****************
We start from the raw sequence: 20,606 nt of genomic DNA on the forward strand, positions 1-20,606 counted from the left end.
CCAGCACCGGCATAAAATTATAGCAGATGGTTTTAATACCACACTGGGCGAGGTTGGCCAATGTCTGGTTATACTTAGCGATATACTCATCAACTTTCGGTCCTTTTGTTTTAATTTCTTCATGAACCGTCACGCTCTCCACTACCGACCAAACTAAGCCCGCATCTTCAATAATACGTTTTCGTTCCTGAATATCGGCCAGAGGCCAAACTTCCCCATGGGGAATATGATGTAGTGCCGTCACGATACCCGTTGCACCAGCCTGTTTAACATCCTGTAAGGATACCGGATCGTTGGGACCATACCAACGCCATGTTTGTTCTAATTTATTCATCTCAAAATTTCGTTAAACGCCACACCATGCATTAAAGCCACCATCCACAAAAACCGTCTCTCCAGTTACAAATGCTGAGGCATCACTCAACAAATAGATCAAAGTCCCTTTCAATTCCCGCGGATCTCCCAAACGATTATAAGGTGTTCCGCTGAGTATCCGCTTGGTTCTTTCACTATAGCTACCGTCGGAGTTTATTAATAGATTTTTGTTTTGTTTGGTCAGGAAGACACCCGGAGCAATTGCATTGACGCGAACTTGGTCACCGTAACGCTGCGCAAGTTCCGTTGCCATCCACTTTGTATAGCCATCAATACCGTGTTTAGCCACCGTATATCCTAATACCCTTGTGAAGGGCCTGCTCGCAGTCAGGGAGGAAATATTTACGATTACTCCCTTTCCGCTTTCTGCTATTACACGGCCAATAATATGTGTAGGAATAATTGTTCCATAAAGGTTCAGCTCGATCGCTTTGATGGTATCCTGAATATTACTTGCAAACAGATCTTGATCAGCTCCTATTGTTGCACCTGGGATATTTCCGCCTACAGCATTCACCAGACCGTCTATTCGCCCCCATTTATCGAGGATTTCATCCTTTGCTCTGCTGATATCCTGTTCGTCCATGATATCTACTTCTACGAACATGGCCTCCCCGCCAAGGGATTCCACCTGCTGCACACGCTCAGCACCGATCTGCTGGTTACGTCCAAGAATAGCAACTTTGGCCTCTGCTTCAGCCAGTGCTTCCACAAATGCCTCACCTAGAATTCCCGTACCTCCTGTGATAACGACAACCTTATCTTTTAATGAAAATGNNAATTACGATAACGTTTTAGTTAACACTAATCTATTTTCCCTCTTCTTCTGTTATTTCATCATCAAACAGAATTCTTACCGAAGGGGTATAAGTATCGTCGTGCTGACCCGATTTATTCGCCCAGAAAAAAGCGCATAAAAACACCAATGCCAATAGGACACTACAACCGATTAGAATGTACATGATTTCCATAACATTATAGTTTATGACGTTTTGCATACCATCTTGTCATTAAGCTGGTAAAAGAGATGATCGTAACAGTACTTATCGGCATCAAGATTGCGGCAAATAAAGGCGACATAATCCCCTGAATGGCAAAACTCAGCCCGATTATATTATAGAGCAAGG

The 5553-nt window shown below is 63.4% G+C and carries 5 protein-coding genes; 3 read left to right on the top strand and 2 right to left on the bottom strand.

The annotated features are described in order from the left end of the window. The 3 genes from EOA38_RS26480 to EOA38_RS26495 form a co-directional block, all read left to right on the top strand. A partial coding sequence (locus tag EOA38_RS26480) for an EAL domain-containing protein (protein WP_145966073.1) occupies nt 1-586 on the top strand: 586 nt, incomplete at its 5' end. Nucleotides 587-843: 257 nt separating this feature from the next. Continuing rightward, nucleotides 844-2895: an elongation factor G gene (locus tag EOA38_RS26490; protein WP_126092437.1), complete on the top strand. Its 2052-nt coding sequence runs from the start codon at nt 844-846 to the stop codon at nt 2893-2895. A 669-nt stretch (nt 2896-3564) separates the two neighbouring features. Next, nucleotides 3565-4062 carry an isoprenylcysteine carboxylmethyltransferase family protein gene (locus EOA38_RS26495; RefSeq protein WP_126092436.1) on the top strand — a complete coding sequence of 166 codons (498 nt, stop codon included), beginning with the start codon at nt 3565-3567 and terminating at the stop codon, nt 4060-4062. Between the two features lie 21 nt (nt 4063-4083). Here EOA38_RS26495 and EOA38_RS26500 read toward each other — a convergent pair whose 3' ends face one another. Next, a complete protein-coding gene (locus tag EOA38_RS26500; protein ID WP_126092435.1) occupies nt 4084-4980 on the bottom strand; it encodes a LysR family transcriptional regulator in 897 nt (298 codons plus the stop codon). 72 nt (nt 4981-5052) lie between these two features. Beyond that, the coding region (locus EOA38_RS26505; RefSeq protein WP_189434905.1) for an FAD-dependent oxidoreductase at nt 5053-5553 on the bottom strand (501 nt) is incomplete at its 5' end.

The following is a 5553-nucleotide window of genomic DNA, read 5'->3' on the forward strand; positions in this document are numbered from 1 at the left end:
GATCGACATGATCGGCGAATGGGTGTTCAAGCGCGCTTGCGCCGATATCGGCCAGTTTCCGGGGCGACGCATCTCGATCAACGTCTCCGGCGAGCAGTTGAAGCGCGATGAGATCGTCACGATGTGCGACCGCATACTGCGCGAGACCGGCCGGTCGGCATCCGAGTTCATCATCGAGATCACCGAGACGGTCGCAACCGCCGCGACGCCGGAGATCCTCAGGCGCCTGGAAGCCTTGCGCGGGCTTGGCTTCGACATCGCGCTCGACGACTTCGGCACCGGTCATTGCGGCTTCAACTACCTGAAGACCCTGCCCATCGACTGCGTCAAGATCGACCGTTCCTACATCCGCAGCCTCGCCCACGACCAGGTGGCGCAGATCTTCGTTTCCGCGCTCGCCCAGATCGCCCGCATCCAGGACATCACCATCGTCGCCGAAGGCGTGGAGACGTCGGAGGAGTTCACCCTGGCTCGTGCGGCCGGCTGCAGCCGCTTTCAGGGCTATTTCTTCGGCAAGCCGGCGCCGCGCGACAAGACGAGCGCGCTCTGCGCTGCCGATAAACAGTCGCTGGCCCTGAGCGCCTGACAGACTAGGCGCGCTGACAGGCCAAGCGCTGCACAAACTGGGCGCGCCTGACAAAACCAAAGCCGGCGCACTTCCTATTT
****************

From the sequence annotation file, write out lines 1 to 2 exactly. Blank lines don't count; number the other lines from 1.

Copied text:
We start from the raw sequence: 20,606 nt of genomic DNA on the forward strand, positions 1-20,606 counted from the left end.
CCAGCACCGGCATAAAATTATAGCAGATGGTTTTAATACCACACTGGGCGAGGTTGGCCAATGTCTGGTTATACTTAGCGATATACTCATCAACTTTCGGTCCTTTTGTTTTAATTTCTTCATGAACCGTCACGCTCTCCACTACCGACCAAACTAAGCCCGCATCTTCAATAATACGTTTTCGTTCCTGAATATCGGCCAGAGGCCAAACTTCCCCATGGGGAATATGATGTAGTGCCGTCACGATACCCGTTGCACCAGCCTGTTTAACATCCTGTAAGGATACCGGATCGTTGGGACCATACCAACGCCATGTTTGTTCTAATTTATTCATCTCAAAATTTCGTTAAACGCCACACCATGCATTAAAGCCACCATCCACAAAAACCGTCTCTCCAGTTACAAATGCTGAGGCATCACTCAACAAATAGATCAAAGTCCCTTTCAATTCCCGCGGATCTCCCAAACGATTATAAGGTGTTCCGCTGAGTATCCGCTTGGTTCTTTCACTATAGCTACCGTCGGAGTTTATTAATAGATTTTTGTTTTGTTTGGTCAGGAAGACACCCGGAGCAATTGCATTGACGCGAACTTGGTCACCGTAACGCTGCGCAAGTTCCGTTGCCATCCACTTTGTATAGCCATCAATACCGTGTTTAGCCACCGTATATCCTAATACCCTTGTGAAGGGCCTGCTCGCAGTCAGGGAGGAAATATTTACGATTACTCCCTTTCCGCTTTCTGCTATTACACGGCCAATAATATGTGTAGGAATAATTGTTCCATAAAGGTTCAGCTCGATCGCTTTGATGGTATCCTGAATATTACTTGCAAACAGATCTTGATCAGCTCCTATTGTTGCACCTGGGATATTTCCGCCTACAGCATTCACCAGACCGTCTATTCGCCCCCATTTATCGAGGATTTCATCCTTTGCTCTGCTGATATCCTGTTCGTCCATGATATCTACTTCTACGAACATGGCCTCCCCGCCAAGGGATTCCACCTGCTGCACACGCTCAGCACCGATCTGCTGGTTACGTCCAAGAATAGCAACTTTGGCCTCTGCTTCAGCCAGTGCTTCCACAAATGCCTCACCTAGAATTCCCGTACCTCCTGTGATAACGACAACCTTATCTTTTAATGAAAATGNNAATTACGATAACGTTTTAGTTAACACTAATCTATTTTCCCTCTTCTTCTGTTATTTCATCATCAAACAGAATTCTTACCGAAGGGGTATAAGTATCGTCGTGCTGACCCGATTTATTCGCCCAGAAAAAAGCGCATAAAAACACCAATGCCAATAGGACACTACAACCGATTAGAATGTACATGATTTCCATAACATTATAGTTTATGACGTTTTGCATACCATCTTGTCATTAAGCTGGTAAAAGAGATGATCGTAACAGTACTTATCGGCATCAAGATTGCGGCAAATAAAGGCGACATAATCCCCTGAATGGCAAAACTCAGCCCGATTATATTATAGAGCAAGG